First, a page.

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Spain GDP stagnates, demand remains fragile

Source: Reuters - Wed 17th Nov 2010

Spain's economy stagnated in the third quarter, pulled back by a weak construction sector and consumers resigned to austerity measures, which could leave it struggling for any serious momentum for years.

A growth rate of 0.0 percent on a quarterly basis was as expected by economists and came after growth of 0.3 percent in the previous quarter, which was revised up one tenth of a percentage point, the National Statistics Institute reported.

On a year-on-year basis the economy grew by 0.2 percent, in line with an estimate last week and with forecasts and after a revised 0.0 percent in the second quarter.

The Spanish economy crawled out of an 18-month-long recession in the first quarter on a quarterly basis, but economists warn it could slip back into contraction again late this year or in early 2011 as the full effects of austerity measures and unemployment of close to 20 percent take hold.

Spain's stuttering recovery contrasted with growth of 0.4 percent in the euro zone, and could threaten the government's optimistic forecasts for the economy to rebound and grow 1.3 percent in 2011.

That is key to its pledge to cutting its public deficit to 6 percent next year after it surged to 11.1 percent in 2009.

"The worrying thing is the negative domestic demand profile. The problem for Spain is that for recovery to gain impetus it has got to see some improvement in employment," said Stephen Webster, economist at 4Cast.

He warned of a continuation of a two-speed euro zone economy fractured between the weaker periphery countries such as Spain and Portugal, and the heavyweights to the north.

Spain gained market favour in the past two months as improving deficit data and backing for its 2011 budget helped it distance itself from fellow strugglers Ireland and Portugal. But investors are nervous Spain will be next in line should the other two economies request an EU bailout.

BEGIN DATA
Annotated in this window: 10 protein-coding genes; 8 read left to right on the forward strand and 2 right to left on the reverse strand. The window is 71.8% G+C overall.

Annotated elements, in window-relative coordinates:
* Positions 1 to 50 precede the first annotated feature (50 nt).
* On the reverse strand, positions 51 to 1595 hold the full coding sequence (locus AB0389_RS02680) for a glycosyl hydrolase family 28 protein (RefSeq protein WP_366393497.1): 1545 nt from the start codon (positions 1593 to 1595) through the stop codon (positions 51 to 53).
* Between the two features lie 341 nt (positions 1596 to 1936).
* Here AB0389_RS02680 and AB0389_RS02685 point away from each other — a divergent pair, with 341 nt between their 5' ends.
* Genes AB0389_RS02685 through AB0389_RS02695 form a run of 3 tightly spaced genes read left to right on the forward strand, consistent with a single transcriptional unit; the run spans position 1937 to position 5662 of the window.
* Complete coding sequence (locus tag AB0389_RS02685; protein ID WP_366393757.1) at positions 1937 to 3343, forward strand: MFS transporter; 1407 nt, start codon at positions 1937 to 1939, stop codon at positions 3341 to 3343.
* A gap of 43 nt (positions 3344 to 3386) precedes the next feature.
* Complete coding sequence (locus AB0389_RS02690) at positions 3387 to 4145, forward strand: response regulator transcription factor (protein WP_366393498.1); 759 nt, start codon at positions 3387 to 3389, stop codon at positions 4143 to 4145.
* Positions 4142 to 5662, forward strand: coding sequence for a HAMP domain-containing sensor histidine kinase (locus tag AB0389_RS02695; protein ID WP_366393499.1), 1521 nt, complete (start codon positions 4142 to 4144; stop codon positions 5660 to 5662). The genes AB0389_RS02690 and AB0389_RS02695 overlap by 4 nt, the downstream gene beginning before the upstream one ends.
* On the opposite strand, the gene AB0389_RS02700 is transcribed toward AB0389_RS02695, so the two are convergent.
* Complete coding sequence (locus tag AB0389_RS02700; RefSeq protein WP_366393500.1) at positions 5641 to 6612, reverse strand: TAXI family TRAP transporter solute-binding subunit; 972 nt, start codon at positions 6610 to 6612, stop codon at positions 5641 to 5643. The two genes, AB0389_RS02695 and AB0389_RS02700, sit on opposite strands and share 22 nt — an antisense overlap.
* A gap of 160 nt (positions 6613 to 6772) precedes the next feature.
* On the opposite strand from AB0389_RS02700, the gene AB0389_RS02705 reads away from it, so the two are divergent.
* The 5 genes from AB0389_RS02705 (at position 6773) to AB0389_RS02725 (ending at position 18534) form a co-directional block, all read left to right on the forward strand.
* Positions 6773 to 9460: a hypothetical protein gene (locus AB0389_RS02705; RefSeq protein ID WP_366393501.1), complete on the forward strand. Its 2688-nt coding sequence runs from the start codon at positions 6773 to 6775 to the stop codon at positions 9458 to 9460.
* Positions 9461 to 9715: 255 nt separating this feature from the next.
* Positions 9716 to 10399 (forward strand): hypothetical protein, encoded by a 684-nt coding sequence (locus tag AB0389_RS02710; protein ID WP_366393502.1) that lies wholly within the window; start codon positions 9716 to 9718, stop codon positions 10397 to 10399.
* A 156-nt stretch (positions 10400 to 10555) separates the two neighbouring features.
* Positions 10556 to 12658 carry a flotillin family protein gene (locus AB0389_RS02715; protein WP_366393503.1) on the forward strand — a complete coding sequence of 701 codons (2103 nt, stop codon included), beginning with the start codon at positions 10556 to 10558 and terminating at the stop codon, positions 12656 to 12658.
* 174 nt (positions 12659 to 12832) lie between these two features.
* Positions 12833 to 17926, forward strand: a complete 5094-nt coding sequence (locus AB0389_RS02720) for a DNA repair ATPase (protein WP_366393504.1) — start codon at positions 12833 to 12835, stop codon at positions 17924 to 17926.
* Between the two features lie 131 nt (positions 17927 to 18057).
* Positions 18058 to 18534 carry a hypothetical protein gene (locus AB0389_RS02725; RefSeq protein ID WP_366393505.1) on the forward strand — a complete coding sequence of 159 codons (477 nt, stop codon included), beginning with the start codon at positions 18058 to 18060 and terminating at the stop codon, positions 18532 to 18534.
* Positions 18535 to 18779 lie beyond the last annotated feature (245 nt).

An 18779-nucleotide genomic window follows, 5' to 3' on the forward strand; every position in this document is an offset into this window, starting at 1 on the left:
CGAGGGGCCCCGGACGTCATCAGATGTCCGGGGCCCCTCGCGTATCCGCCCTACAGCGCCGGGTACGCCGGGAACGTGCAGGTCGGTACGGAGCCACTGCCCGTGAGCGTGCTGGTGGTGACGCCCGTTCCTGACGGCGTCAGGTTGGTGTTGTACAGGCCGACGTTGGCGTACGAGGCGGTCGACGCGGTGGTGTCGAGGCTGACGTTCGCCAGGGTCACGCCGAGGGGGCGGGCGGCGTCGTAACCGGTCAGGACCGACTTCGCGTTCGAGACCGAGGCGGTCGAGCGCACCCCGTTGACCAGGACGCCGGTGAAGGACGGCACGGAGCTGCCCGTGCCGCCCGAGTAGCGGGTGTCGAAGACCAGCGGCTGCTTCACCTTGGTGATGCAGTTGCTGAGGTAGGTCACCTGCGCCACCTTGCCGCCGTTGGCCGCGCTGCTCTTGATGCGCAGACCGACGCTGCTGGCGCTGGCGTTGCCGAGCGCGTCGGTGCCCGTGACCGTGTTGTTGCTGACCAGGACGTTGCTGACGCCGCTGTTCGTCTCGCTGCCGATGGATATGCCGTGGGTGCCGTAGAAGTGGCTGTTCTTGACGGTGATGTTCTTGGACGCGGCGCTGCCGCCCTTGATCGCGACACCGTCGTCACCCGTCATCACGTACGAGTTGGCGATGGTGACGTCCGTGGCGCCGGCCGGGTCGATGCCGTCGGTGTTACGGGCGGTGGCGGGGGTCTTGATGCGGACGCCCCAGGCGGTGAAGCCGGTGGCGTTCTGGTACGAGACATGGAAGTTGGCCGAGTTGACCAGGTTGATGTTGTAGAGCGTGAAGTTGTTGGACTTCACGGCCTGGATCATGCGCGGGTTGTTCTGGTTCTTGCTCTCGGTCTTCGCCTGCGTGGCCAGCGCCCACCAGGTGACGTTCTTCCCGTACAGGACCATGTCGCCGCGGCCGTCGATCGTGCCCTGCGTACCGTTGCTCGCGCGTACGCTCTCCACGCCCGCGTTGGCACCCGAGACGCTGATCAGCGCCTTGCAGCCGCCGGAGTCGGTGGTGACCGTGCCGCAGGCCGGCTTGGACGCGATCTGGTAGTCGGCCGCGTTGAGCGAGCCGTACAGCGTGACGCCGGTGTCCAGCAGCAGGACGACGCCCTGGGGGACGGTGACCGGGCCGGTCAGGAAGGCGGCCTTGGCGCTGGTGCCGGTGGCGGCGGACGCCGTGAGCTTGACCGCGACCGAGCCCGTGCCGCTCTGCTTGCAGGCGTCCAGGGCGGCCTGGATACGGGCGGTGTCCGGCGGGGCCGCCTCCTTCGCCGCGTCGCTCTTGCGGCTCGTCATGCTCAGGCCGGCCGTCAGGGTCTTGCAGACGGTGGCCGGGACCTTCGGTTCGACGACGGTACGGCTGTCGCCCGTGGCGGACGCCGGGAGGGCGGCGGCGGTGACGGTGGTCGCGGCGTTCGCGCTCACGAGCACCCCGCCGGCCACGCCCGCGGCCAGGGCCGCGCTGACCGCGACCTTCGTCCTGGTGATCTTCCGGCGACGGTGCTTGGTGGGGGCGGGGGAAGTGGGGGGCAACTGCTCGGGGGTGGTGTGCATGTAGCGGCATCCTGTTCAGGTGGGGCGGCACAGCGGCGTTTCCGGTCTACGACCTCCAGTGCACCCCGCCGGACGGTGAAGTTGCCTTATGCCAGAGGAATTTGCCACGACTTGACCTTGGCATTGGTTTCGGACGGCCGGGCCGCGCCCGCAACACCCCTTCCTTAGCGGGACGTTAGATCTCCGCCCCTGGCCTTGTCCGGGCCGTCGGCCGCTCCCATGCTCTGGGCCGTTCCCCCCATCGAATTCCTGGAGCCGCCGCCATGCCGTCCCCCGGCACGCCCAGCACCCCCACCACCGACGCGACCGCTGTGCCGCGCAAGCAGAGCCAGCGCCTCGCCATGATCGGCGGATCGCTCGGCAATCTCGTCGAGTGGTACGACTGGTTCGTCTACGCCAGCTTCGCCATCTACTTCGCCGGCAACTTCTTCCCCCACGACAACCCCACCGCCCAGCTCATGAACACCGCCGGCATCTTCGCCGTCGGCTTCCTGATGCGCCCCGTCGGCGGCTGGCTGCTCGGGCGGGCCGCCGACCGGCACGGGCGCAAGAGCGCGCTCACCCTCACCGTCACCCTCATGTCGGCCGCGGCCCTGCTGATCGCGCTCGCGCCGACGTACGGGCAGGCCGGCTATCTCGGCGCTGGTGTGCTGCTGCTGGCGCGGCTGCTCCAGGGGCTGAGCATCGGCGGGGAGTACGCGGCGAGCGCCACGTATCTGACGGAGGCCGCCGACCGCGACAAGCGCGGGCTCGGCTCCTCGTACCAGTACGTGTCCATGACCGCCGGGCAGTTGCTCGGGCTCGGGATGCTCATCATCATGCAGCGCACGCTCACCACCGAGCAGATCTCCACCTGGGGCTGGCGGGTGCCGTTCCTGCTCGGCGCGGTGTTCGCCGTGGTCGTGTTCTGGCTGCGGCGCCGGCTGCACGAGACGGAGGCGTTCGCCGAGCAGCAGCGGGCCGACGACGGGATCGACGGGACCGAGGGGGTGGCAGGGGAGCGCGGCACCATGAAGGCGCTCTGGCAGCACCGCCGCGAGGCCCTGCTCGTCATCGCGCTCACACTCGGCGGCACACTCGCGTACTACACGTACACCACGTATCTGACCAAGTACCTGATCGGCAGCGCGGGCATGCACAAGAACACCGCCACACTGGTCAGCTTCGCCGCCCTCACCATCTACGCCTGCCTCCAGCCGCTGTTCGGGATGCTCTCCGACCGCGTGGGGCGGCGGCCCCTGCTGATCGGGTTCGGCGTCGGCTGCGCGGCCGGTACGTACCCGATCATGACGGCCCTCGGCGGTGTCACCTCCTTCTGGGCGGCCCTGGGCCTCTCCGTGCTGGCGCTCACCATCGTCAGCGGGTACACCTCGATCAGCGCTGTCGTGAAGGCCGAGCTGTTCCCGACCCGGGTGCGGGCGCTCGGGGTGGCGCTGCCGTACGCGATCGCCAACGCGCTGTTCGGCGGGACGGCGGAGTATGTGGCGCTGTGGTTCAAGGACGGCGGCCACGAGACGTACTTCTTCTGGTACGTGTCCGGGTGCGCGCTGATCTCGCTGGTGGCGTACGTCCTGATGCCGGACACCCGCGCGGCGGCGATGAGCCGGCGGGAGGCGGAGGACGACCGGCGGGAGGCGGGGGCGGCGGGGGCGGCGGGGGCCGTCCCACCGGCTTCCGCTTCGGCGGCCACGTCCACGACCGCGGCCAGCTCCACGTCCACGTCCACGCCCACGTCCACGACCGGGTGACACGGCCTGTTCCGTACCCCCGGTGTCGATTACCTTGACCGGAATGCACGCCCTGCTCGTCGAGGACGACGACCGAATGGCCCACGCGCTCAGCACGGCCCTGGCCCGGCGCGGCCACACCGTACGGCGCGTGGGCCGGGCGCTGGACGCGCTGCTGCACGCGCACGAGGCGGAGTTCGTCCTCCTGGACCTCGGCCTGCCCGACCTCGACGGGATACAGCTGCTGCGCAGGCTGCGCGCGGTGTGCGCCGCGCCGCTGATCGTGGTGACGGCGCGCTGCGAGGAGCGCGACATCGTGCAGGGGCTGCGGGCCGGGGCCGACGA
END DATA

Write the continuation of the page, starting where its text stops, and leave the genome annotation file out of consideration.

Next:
The data showed that national demand fell by 0.8 percent year-on-year, while exports grew by 8.7 percent year-on-year, down from a revised 11.6 percent in the second quarter. National demand was likely hit by a two percentage point rise in value-added tax that took effect from July 1 that has also seen inflation pick up.

On Wednesday the key risk premium on Spanish debt as measured by the spread between German 10-year bunds and Spanish ten-year debt was around 203 basis points, holding at high levels as markets digested Ireland's tentative steps to a rescue package.


Spain's ecnonomy grew in the first half of the year, albeit very modestly, thanks to growth in exports, but also helped by ongoing measures to stimulate demand such as benefits to trade in old cars for a new model.

As they came to an end at the mid-point of the year, and were counterbalanced by austerity measures to slash the public deficit, growth again stalled.

The construction sector, that powered a decade of strong growth before collapsing in 2007, again impeded the economy from recovering. The sector sank by 11.6 percent year-on-year in the third quarter, slightly more than the 11.4 percent seen in the previous three months.

"This is corroboration that the economy will struggle back to a full recovery. The weakness seems concentrated in the industrial and construction sectors and austerity measures mean Spain could suffer for a number of years" said Silvio Peruzzo, economist at RBS.

The statistics agency, or INE, revised on Wednesday its figure for the first quarter, saying the economy contracted 1.4 percent year-on-year. Previously it reported a contraction of 1.3 percent for the January-March period.

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